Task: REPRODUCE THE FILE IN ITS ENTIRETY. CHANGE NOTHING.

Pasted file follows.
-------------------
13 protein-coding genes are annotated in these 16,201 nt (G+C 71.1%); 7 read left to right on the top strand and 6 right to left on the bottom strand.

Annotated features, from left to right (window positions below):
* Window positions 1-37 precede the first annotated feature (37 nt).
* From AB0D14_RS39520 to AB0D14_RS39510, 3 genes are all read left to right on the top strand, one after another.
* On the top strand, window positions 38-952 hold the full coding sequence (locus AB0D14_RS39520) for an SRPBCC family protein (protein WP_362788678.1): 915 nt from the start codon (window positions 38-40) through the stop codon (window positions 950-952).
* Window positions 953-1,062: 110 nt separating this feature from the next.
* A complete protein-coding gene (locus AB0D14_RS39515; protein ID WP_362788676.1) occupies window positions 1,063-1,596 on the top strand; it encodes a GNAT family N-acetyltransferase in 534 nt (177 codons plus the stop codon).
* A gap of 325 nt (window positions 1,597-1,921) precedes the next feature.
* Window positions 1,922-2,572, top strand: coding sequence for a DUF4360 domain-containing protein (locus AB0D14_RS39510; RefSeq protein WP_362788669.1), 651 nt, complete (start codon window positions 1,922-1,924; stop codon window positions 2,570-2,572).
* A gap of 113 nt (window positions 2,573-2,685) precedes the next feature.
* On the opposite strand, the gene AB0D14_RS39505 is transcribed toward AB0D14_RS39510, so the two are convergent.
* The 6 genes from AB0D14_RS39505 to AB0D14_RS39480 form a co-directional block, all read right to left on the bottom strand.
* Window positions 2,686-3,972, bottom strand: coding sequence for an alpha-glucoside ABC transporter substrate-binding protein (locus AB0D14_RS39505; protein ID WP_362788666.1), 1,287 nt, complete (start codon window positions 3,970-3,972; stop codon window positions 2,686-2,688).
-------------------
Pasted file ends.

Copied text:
13 protein-coding genes are annotated in these 16,201 nt (G+C 71.1%); 7 read left to right on the top strand and 6 right to left on the bottom strand.

Annotated features, from left to right (window positions below):
* Window positions 1-37 precede the first annotated feature (37 nt).
* From AB0D14_RS39520 to AB0D14_RS39510, 3 genes are all read left to right on the top strand, one after another.
* On the top strand, window positions 38-952 hold the full coding sequence (locus AB0D14_RS39520) for an SRPBCC family protein (protein WP_362788678.1): 915 nt from the start codon (window positions 38-40) through the stop codon (window positions 950-952).
* Window positions 953-1,062: 110 nt separating this feature from the next.
* A complete protein-coding gene (locus AB0D14_RS39515; protein ID WP_362788676.1) occupies window positions 1,063-1,596 on the top strand; it encodes a GNAT family N-acetyltransferase in 534 nt (177 codons plus the stop codon).
* A gap of 325 nt (window positions 1,597-1,921) precedes the next feature.
* Window positions 1,922-2,572, top strand: coding sequence for a DUF4360 domain-containing protein (locus AB0D14_RS39510; RefSeq protein WP_362788669.1), 651 nt, complete (start codon window positions 1,922-1,924; stop codon window positions 2,570-2,572).
* A gap of 113 nt (window positions 2,573-2,685) precedes the next feature.
* On the opposite strand, the gene AB0D14_RS39505 is transcribed toward AB0D14_RS39510, so the two are convergent.
* The 6 genes from AB0D14_RS39505 to AB0D14_RS39480 form a co-directional block, all read right to left on the bottom strand.
* Window positions 2,686-3,972, bottom strand: coding sequence for an alpha-glucoside ABC transporter substrate-binding protein (locus AB0D14_RS39505; protein ID WP_362788666.1), 1,287 nt, complete (start codon window positions 3,970-3,972; stop codon window positions 2,686-2,688).